Another theory held that the merozoite-containing vacuoles would fuse with the cell membrane, and then release their contents.

"But we didn't see any fusion," Dr. Zimmerberg said.

The third theory held that the cell membrane ruptured, expelling merozoite-containing vacuoles. Again, however, the researchers observed that this theory also offered an inaccurate picture, as the vacuoles ruptured at roughly the same time as the cell membrane.

Each step in the release process is a potential avenue for new therapies to treat the disease, Dr. Zimmerberg said. By first understanding how the parasite brings about these steps, it may be possible to find ways to prevent them from occurring.

NIH/National Institute of Child Health and Human D


Related Malaria Parasite Current Events and Malaria Parasite News Articles


Weakness in malaria parasite fats could see new treatments
A new study has revealed a weak spot in the complex life cycle of malaria, which could be exploited to prevent the spread of the deadly disease.

New discovery could help turn antibiotic into antimalarial drug
Melbourne researchers are making progress towards new antimalarial drugs, after revealing how an antibiotic called emetine blocks the molecular machinery that produces the proteins required for malaria parasite survival.

New insights into the survival and transmission strategy of malaria parasites
HP1 proteins are found in most eukaryotic organisms and are important regulators of gene silencing. In short, HP1 induces heritable condensation of chromosomal regions.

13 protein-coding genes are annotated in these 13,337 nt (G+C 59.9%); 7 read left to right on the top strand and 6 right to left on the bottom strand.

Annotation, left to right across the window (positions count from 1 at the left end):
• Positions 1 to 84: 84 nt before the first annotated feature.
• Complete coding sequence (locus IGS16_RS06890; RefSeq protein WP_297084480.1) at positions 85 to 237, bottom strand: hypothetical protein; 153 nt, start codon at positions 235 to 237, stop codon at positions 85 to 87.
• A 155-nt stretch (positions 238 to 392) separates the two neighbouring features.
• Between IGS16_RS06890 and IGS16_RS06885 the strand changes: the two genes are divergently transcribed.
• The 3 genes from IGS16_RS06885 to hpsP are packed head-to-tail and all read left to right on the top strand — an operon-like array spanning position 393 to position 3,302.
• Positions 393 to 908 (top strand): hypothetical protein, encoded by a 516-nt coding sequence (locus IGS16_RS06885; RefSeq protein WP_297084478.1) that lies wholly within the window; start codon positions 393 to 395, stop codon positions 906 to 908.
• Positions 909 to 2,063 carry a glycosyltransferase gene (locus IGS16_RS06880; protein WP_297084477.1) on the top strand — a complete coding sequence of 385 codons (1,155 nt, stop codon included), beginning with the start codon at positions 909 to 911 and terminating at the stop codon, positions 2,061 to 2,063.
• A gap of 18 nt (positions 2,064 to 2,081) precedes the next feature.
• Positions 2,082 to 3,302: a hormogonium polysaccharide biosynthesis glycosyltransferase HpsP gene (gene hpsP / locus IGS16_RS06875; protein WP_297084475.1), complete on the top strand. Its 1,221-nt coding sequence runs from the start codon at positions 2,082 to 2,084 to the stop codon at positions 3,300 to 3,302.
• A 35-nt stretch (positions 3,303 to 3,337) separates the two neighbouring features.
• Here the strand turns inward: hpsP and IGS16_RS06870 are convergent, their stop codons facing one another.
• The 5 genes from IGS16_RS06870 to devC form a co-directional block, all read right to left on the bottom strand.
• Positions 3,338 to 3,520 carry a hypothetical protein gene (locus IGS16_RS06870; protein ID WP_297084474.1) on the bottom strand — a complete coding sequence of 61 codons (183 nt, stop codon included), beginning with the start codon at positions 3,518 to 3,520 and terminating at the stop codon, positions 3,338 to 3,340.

Native bacteria block Wolbachia from being passed to mosquito progeny
Native bacteria living inside mosquitoes prevent the insects from passing Wolbachia bacteria -- which can make the mosquitoes resistant to the malaria parasite -- to their offspring, according to a team of researchers.

A vaccine alternative protects mice against malaria
A study led by Johns Hopkins Bloomberg School of Public Health researchers found that injecting a vaccine-like compound into mice was effective in protecting them from malaria.

An easier way to manipulate malaria genes
Plasmodium falciparum, the parasite that causes malaria, has proven notoriously resistant to scientists' efforts to study its genetics. It can take up to a year to determine the function of a single gene, which has slowed efforts to develop new, more targeted drugs and vaccines.

Drug-resistant malaria has spread to critical border regions of Southeast Asia
Drug-resistant malaria parasites have spread to critical border regions of Southeast Asia, seriously threatening global malaria control and elimination programmes, according to a study published in the New England Journal of Medicine.

New malaria vaccine candidates identified
Researchers have discovered new vaccine targets that could help in the battle against malaria.

One route to malaria drug resistance found
Researchers have uncovered a way the malaria parasite becomes resistant to an investigational drug.

Anti-tank missile detector joins the fight against malaria
State-of-the-art military hardware could soon fight malaria, one of the most deadly diseases on the planet.
More Malaria Parasite Current Events and Malaria Parasite News Articles

The Malaria Capers: Tales of Parasites and People

The Malaria Capers: Tales of Parasites and People
by Robert S. Desowitz (Author)